Newport Harbor and its beaches will benefit from upgrades to the city’s sewer system.

PROVIDENCE, RI—On April 11, after nearly two years of negotiations among citizen plaintiffs, the U.S. Environmental Protection Agency (EPA), the Rhode Island Department of Environmental Management (DEM), and the City of Newport, R.I., U.S. District Court Judge William E. Smith signed a comprehensive revision to the Clean Water Act consent decree governing the city’s wastewater and stormwater discharges.

“This is the next significant step in longstanding efforts by Newport residents to reclaim their beaches for swimming, fishing, and other public uses,” noted NELC Litigation Director Chuck Caldart, who represented the citizen plaintiffs in the negotiations.

The current litigation grew out of discussions among a group of local citizens calling themselves “The Sewer Rats.” Distressed by decades of sewer overflows, frequent beach closings, and advisories against consumption of local shellfish, the group called on the city to fix its outdated sewage treatment and conveyance system. They also called for an end to overflows from the system, which would routinely send sewage into Newport Harbor during times of heavy rain or snow melt.

When these calls went unheeded, the group contacted both NELC and the non-profit advocacy group Environment Rhode Island.

In 2008, after meetings with the city proved unproductive, NELC attorneys filed a Clean Water Act lawsuit against Newport on behalf of Environment Rhode Island and four of the “Rats”— Burt Hoffman (now deceased), Henry Rosemont, Jr., Dave Wixted, and Ted Wrobel. At the request of NELC attorneys, the EPA and DEM joined as named plaintiffs in the lawsuit. Numerous technical meetings and negotiations followed, culminating in an 84-page judicial consent decree signed as an order of the court in 2011.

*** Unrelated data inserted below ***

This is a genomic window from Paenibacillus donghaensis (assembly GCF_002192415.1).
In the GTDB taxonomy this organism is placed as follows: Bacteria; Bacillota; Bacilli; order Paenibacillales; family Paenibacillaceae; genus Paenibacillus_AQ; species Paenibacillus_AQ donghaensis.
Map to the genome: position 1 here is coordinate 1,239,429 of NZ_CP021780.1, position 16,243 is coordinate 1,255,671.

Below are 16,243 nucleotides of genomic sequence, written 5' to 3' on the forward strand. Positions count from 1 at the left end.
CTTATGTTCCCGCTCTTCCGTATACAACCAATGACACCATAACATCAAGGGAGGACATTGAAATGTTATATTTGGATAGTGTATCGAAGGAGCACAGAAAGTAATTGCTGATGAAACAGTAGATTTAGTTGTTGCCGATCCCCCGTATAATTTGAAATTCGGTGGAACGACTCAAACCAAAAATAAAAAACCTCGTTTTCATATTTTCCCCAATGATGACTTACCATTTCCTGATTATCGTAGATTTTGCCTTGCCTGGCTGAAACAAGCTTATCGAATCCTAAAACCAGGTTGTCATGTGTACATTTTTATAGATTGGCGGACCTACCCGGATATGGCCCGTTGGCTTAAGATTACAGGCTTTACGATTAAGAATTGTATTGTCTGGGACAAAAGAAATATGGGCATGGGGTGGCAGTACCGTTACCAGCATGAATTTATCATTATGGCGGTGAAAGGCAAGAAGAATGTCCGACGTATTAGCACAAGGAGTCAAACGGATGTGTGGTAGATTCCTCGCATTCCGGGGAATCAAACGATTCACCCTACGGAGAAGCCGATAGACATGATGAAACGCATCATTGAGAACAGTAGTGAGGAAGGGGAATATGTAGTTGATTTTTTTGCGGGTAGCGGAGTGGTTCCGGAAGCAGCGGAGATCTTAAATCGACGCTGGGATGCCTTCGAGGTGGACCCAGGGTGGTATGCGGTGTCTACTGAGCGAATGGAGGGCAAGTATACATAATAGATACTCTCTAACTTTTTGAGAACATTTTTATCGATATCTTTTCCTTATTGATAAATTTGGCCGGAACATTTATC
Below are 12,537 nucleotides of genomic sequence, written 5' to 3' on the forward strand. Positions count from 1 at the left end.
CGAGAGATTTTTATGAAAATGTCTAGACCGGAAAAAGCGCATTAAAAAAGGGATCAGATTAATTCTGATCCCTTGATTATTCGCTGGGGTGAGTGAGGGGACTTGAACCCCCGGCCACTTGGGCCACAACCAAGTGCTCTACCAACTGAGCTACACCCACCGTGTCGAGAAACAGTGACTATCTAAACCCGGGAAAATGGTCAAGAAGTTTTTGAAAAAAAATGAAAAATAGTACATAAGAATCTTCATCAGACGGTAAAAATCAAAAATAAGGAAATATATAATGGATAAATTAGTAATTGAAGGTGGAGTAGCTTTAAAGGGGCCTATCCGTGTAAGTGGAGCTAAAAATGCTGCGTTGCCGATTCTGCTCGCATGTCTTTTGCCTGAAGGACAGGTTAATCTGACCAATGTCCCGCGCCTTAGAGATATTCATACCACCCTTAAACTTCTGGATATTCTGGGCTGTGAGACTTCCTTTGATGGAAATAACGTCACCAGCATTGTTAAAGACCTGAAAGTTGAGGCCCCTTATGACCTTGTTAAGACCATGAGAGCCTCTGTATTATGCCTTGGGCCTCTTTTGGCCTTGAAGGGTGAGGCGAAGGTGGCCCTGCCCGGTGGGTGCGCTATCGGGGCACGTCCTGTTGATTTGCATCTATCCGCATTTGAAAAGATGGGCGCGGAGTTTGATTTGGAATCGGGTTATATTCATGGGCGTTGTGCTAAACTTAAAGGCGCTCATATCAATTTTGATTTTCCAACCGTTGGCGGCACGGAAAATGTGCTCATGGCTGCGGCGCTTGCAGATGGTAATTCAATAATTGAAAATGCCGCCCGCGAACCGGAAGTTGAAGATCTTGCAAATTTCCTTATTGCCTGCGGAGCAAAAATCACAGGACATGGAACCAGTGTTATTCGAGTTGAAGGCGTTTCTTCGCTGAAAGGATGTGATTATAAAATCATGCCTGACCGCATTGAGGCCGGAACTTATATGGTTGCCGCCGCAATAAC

Among other requirements, the decree directed Newport to map its extensive sewer and stormwater piping and pumping system, to take a variety of actions to reduce stormwater inflow and groundwater infiltration into the sewage system, and to develop a longterm plan for ending sewer overflows by 2018. The resultant analysis, conducted in cooperation with an advisory committee that included EPA, DEM, and citizen plaintiff Ted Wrobel, determined that the work needed to eliminate all overflows by 2018 would place an extremely heavy burden on Newport’s ratepayers, but that many near-term improvements were possible.

Building on this framework, the revised consent decree requires that a series of upgrades to the wastewater treatment and conveyance system be completed by 2019. These are designed to reduce sewer overflows by more than 90 percent. The revised decree extends the final completion date for other aspects of the overflow reduction project, to allow the city to meet its obligations according to a financially manageable timeline.

The revised decree also requires a focus on the minimization and control of stormwater flows, including the use of “green infrastructure” approaches (such as permeable pavements, rain gardens, and rainwater harvesting systems), as a means of reducing stormwater flows to beaches and waterways.

Finally, the citizen plaintiffs inserted provisions in the revised decree to ensure that the interim pollution- reduction benchmarks are met. If they are not, the city will be required to take additional steps to meet them.